I constantly try to do it better. It seems to me that the most important thing to do in your practice is to learn how to adapt to a given situation. It’s not about learning specific moves but learning how to take part in a musical scenario. I’m not a fan either of telling jokes to keep a conversation alive and fill the silence or of playing well-studied moves – so called “licks.” I very rarely practice with a metronome because I’m more fascinated by creating the best possible time together than by executing the metronomic tempo. I devote a lot of time to another issue that has to do with a guitar’s nature, because every sound can be played in many different ways on various chords. It offers amazing possibilities when it comes to creating your own version of a given theme or phrase. I love basics, but I must admit that learning how to practice properly on an elementary level took me many years. To sum up: if I choose an instrument to practice it means I have a well-trained mechanism that activates a certain command of what and how I want to practice. But, what’s also very important, I let myself spontaneously “open another door” – thus changing the form of interacting with what I’m playing. I think allowing for this element of spontaneity and letting yourself into this mysterious spaced called art is very important. After all, it functions by different rules and mechanisms. It happens very often that when we’re very tired or we’re daydreaming our subconscious is activated, which then instinctively directs us in the right directions and shows us who we really are. But then you have to remember how to get back to reality. It’s easier when you know the basics of music, proper practice together with having a good ear and playing a lot, that is all that constitutes the so-called musicality. Finally a paradox which I know from my own experience: not practicing can be better than practicing incorrectly.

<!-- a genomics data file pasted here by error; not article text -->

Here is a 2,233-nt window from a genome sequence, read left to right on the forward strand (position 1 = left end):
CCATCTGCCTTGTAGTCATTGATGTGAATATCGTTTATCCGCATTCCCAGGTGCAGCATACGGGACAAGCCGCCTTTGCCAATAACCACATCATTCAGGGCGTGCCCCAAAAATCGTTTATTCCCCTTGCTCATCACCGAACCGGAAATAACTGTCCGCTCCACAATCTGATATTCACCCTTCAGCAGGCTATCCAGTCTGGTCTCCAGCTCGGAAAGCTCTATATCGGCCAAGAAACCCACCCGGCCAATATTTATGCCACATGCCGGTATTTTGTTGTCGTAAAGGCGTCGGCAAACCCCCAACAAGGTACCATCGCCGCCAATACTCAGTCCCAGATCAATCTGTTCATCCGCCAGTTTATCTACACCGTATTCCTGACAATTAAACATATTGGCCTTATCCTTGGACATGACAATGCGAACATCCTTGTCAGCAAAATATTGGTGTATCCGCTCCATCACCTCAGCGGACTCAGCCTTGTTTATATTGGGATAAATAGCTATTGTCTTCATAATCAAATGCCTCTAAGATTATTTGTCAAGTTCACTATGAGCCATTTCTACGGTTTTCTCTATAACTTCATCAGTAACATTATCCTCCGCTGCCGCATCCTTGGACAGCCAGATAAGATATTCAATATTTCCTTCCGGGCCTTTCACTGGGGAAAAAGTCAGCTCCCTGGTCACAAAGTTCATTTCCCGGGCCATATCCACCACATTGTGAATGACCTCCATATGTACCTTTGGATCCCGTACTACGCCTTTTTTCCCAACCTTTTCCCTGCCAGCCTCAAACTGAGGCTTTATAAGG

So what makes for a better preparation: mastering as many scales as possible, theoretical deconstruction of harmonic relations in the songs and solos of great artists of the genre, or simply listening to and absorbing as much music as possible?
Periodic structure and form. Two seemingly easy phrases, and yet I have struggled all my life not to forget what they mean… or maybe to finally understand it.